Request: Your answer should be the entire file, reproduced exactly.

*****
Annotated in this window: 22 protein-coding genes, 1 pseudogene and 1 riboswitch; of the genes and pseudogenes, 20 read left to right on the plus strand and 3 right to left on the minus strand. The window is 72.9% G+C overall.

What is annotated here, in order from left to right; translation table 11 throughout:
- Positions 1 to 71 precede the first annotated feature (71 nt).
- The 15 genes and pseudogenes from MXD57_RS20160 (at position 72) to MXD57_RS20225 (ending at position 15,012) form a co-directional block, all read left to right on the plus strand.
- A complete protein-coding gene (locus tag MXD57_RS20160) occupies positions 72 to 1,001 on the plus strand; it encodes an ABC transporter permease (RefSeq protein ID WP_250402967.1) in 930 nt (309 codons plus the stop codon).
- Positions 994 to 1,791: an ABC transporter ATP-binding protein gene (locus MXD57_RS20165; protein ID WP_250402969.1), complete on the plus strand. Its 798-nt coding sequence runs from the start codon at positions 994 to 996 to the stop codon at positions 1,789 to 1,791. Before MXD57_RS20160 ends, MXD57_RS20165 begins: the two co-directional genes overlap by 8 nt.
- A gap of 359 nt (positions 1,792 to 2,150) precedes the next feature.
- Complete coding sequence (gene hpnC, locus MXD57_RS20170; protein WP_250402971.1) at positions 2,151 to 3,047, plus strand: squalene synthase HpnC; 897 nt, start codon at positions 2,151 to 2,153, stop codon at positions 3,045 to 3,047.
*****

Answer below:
Annotated in this window: 22 protein-coding genes, 1 pseudogene and 1 riboswitch; of the genes and pseudogenes, 20 read left to right on the plus strand and 3 right to left on the minus strand. The window is 72.9% G+C overall.

What is annotated here, in order from left to right; translation table 11 throughout:
- Positions 1 to 71 precede the first annotated feature (71 nt).
- The 15 genes and pseudogenes from MXD57_RS20160 (at position 72) to MXD57_RS20225 (ending at position 15,012) form a co-directional block, all read left to right on the plus strand.
- A complete protein-coding gene (locus tag MXD57_RS20160) occupies positions 72 to 1,001 on the plus strand; it encodes an ABC transporter permease (RefSeq protein ID WP_250402967.1) in 930 nt (309 codons plus the stop codon).
- Positions 994 to 1,791: an ABC transporter ATP-binding protein gene (locus MXD57_RS20165; protein ID WP_250402969.1), complete on the plus strand. Its 798-nt coding sequence runs from the start codon at positions 994 to 996 to the stop codon at positions 1,789 to 1,791. Before MXD57_RS20160 ends, MXD57_RS20165 begins: the two co-directional genes overlap by 8 nt.
- A gap of 359 nt (positions 1,792 to 2,150) precedes the next feature.
- Complete coding sequence (gene hpnC, locus MXD57_RS20170; protein WP_250402971.1) at positions 2,151 to 3,047, plus strand: squalene synthase HpnC; 897 nt, start codon at positions 2,151 to 2,153, stop codon at positions 3,045 to 3,047.